The idea of a big tent, as discussed by Lavoie, in this context, is very useful, in particular to understand the future of the group, if not necessarily to define it. In many ways, the big tent is important not because it provides a common understanding about who we are as a group or even to provide a sense of purpose. The big tent is important because it is part of a strategy of survival that keeps us reproducing heterodox economists, providing the conferences to present our work, the journals to publish, and the graduate programs that are inclusive and pluralistic to form new generations of heterodox economists.
Heterodox economists, meaning my narrow definition, that know that distribution is conflictive and that demand drives the process of accumulation, are in a reasonably good position by historical standards, and there is little risk that we will go extinct any time soon, which was almost the case in other periods of the history of our discipline. There is no need for a consensus by all participants, and certainly not to gain more power within the profession, which is, ultimately, a chimera. Heterodox economics will remain in the fringes, and there are good ideological reasons for that, but it will not vanish.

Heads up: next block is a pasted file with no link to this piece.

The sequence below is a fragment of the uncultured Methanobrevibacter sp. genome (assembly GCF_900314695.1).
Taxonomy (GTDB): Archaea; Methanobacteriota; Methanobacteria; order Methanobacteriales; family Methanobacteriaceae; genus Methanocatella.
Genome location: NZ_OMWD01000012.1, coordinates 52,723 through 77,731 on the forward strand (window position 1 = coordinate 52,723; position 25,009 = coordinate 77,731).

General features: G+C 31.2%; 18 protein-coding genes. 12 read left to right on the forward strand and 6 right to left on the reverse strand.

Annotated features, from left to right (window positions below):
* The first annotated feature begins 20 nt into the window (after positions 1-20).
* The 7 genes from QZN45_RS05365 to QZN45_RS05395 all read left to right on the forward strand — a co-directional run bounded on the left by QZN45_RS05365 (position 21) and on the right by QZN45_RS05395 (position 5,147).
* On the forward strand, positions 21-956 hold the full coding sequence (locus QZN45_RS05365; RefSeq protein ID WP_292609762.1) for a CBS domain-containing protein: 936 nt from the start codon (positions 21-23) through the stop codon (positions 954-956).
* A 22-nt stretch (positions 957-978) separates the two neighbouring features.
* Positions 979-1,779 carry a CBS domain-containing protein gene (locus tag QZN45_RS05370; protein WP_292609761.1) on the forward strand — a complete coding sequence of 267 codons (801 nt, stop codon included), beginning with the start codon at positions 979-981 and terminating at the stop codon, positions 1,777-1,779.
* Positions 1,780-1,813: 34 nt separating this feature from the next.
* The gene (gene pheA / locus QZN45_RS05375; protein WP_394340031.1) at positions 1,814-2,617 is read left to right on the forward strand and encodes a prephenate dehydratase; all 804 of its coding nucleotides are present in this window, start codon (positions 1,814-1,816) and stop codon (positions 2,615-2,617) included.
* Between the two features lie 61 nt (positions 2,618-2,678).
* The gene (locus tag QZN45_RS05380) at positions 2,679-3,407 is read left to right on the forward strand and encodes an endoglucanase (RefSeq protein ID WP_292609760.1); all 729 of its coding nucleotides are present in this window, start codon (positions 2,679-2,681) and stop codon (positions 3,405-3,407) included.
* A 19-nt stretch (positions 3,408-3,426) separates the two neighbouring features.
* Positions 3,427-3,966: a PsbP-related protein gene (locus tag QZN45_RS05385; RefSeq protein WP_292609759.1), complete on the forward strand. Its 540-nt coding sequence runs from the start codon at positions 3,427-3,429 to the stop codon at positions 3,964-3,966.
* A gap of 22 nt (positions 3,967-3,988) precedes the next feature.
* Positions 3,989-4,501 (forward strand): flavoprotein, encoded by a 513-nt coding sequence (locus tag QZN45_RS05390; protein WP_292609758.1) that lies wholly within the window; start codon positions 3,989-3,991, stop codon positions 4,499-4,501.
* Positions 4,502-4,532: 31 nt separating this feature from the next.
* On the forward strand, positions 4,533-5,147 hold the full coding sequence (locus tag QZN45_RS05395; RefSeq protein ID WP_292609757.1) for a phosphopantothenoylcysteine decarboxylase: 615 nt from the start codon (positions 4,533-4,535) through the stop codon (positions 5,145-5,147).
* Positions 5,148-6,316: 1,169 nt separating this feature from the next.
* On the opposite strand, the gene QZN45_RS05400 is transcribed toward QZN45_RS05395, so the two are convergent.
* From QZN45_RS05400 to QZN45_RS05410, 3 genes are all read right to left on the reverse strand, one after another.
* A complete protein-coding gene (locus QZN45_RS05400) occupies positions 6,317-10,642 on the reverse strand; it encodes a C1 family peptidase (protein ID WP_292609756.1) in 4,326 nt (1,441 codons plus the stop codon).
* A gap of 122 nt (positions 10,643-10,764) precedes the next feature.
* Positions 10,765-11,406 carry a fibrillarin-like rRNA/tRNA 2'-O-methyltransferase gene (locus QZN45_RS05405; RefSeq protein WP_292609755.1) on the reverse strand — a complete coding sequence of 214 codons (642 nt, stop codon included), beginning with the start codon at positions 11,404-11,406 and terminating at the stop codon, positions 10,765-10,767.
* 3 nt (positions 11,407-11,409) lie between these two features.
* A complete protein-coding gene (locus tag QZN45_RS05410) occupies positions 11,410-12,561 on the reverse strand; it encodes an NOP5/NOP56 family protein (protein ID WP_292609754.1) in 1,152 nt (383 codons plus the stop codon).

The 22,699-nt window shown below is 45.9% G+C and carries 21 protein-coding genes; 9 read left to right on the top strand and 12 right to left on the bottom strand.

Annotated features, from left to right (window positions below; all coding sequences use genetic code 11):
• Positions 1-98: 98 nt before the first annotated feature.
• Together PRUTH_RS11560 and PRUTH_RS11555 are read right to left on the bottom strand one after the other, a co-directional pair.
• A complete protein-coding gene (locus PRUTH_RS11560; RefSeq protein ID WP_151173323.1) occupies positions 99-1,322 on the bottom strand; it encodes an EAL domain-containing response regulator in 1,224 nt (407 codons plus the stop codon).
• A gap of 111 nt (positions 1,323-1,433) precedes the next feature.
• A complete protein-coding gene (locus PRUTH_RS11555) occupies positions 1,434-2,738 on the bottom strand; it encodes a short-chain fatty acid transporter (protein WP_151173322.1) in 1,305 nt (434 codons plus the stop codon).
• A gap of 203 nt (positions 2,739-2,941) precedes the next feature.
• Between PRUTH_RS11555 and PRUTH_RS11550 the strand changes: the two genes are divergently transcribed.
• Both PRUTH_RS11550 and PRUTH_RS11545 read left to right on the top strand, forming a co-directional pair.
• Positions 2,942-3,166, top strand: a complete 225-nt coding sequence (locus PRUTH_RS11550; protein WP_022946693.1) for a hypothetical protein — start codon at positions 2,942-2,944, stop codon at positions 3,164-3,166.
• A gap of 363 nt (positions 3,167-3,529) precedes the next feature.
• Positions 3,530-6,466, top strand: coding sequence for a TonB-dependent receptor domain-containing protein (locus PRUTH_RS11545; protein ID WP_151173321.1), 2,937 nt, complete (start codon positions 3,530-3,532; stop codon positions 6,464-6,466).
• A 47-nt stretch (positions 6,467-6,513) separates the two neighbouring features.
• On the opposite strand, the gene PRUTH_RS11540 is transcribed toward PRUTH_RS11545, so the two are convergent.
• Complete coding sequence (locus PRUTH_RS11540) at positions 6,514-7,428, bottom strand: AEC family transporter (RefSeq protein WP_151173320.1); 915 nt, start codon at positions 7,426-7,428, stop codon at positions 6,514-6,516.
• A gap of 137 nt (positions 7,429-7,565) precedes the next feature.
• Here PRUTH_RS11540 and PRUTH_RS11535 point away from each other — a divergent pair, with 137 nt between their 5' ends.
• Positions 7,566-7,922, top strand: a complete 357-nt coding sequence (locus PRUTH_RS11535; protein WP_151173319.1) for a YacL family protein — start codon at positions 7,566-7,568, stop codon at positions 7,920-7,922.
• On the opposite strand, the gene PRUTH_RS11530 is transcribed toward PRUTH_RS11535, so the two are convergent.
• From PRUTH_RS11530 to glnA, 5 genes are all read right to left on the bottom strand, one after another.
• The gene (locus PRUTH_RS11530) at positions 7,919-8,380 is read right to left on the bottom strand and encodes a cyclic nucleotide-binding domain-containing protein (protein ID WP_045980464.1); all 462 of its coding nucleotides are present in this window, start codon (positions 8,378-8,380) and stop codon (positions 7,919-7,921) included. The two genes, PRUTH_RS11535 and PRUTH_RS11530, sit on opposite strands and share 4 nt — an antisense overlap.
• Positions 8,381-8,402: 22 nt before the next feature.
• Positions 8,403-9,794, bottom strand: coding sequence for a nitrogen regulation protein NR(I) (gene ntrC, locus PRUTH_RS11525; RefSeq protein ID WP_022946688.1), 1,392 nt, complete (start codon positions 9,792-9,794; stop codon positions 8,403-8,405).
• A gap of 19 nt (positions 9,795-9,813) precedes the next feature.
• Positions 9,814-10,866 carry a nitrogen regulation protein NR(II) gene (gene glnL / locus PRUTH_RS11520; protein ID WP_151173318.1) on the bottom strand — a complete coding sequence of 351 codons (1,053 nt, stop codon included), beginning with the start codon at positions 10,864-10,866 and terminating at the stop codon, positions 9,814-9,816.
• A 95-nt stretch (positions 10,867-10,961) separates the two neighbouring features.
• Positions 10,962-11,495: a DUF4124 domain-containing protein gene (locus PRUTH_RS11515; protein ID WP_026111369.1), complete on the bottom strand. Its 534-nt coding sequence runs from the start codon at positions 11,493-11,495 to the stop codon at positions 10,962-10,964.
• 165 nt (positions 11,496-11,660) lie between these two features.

Marx argued in a preface to his magnus opus, that political economy could be scientific only as long as the class struggle was latent. Essentially, while the notion that distribution was conflictive was tolerated by those in power. That of course was only possible while the bourgeoisie was not in power, or at least it confronted the aristocracy, and not the working class, as its main foe. Vulgar economics, unscientific analysis, was the result of the victory of the bourgeoisie. Ricardo gave way to Bastiat. One can add to Marx’s limits to scientific political economy the problem that after Keynes and Kalecki economics could only remain scientific while those in power accepted that government demand had the potential to generate full employment and maintain it in the long run. Kalecki was more explicit about the political element in favor of austerity policies.